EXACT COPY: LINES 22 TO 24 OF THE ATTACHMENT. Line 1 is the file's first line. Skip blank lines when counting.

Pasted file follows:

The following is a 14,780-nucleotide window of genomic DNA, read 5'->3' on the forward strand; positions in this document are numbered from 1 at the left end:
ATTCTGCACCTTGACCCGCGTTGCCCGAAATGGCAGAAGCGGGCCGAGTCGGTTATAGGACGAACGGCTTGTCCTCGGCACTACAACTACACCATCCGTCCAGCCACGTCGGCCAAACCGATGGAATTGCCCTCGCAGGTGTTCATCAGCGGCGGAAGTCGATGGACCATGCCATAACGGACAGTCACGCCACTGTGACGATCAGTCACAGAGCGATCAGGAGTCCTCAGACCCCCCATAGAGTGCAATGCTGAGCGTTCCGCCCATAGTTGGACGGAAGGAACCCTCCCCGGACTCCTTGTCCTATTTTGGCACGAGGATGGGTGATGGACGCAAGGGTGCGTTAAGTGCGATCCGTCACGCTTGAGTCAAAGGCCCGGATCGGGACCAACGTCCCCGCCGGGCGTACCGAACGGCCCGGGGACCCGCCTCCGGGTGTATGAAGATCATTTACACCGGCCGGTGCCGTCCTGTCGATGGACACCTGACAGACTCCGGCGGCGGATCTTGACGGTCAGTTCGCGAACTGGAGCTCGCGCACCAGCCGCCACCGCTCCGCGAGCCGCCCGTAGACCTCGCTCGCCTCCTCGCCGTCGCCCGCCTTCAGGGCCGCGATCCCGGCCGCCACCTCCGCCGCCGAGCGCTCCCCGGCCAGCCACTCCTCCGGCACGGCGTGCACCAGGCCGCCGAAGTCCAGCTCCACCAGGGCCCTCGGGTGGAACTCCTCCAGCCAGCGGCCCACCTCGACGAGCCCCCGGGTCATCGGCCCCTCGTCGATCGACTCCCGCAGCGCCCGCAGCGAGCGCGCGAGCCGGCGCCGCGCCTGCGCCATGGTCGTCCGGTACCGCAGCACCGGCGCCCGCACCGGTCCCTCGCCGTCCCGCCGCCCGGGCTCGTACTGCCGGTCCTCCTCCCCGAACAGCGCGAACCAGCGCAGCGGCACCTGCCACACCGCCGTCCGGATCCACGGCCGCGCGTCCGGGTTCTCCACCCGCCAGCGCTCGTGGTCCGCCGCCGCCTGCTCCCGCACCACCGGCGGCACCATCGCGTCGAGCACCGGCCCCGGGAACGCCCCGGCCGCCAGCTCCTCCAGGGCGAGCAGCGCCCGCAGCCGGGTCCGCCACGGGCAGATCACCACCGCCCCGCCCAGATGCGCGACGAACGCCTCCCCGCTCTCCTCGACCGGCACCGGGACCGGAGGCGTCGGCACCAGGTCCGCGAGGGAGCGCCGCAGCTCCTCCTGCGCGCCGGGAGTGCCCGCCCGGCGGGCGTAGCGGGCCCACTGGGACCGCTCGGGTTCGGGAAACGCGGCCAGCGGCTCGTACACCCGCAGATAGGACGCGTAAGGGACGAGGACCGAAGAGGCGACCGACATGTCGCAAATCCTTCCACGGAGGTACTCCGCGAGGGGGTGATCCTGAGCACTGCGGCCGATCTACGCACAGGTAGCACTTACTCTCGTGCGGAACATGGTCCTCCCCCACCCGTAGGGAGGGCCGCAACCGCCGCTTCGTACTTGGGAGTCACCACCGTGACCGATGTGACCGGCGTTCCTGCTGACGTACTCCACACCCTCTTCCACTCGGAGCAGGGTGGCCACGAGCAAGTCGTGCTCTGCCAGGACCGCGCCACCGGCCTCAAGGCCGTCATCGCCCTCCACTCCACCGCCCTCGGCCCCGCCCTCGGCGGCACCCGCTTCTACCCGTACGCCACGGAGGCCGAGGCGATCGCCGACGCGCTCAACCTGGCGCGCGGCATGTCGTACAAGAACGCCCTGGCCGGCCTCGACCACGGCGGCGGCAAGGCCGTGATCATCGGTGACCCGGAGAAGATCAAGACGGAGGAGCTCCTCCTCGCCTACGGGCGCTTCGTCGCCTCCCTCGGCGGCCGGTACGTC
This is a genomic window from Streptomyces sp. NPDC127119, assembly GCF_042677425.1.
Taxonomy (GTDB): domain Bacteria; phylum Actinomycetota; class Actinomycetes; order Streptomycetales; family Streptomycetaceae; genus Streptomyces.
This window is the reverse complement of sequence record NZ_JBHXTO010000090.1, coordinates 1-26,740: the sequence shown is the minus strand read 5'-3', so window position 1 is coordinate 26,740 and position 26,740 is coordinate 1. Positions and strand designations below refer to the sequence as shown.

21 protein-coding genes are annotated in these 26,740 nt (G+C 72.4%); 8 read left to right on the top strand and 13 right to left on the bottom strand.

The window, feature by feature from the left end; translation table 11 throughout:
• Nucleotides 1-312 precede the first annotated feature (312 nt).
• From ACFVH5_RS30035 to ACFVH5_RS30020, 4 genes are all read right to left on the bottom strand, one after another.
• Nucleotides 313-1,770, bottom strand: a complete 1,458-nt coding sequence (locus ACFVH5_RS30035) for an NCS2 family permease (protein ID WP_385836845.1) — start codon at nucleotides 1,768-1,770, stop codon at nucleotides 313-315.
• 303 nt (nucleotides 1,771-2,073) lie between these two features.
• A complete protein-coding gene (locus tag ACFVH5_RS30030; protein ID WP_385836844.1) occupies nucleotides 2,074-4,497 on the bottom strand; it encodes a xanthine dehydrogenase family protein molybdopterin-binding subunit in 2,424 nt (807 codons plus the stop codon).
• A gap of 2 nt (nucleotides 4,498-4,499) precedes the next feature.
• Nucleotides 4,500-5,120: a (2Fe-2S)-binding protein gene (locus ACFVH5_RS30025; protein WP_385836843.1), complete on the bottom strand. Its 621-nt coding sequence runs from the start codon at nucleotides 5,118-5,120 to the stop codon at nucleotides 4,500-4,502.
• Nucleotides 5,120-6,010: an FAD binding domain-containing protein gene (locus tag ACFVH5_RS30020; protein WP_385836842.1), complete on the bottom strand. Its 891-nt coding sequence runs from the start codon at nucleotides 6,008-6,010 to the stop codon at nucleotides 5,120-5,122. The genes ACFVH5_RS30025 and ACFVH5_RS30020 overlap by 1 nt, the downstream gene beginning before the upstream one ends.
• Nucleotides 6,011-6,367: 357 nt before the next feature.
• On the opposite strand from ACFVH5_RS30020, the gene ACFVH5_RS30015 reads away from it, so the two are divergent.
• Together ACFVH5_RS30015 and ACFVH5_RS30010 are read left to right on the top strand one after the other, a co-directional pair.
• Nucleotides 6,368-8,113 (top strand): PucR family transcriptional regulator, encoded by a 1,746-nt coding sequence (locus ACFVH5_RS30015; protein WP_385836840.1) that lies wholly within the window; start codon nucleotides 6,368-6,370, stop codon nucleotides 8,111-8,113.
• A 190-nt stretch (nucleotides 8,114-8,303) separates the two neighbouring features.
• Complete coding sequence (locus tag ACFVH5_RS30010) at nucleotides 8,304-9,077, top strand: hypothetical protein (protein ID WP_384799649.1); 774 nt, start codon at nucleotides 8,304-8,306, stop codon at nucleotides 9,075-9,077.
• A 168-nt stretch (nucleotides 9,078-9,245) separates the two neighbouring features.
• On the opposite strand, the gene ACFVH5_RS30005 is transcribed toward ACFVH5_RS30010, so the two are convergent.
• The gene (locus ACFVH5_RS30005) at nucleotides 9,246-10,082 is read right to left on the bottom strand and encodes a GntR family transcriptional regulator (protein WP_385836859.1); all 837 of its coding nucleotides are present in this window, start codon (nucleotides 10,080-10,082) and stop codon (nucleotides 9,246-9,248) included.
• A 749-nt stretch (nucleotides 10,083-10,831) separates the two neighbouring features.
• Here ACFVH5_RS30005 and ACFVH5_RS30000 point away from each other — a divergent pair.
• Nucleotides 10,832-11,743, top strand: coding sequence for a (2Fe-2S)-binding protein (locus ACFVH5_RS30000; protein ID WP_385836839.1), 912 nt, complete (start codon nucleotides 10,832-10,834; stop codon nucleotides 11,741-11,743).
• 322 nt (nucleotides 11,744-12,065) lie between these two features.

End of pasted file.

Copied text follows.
• A 168-nt stretch (nucleotides 9,078-9,245) separates the two neighbouring features.
• On the opposite strand, the gene ACFVH5_RS30005 is transcribed toward ACFVH5_RS30010, so the two are convergent.
• The gene (locus ACFVH5_RS30005) at nucleotides 9,246-10,082 is read right to left on the bottom strand and encodes a GntR family transcriptional regulator (protein WP_385836859.1); all 837 of its coding nucleotides are present in this window, start codon (nucleotides 10,080-10,082) and stop codon (nucleotides 9,246-9,248) included.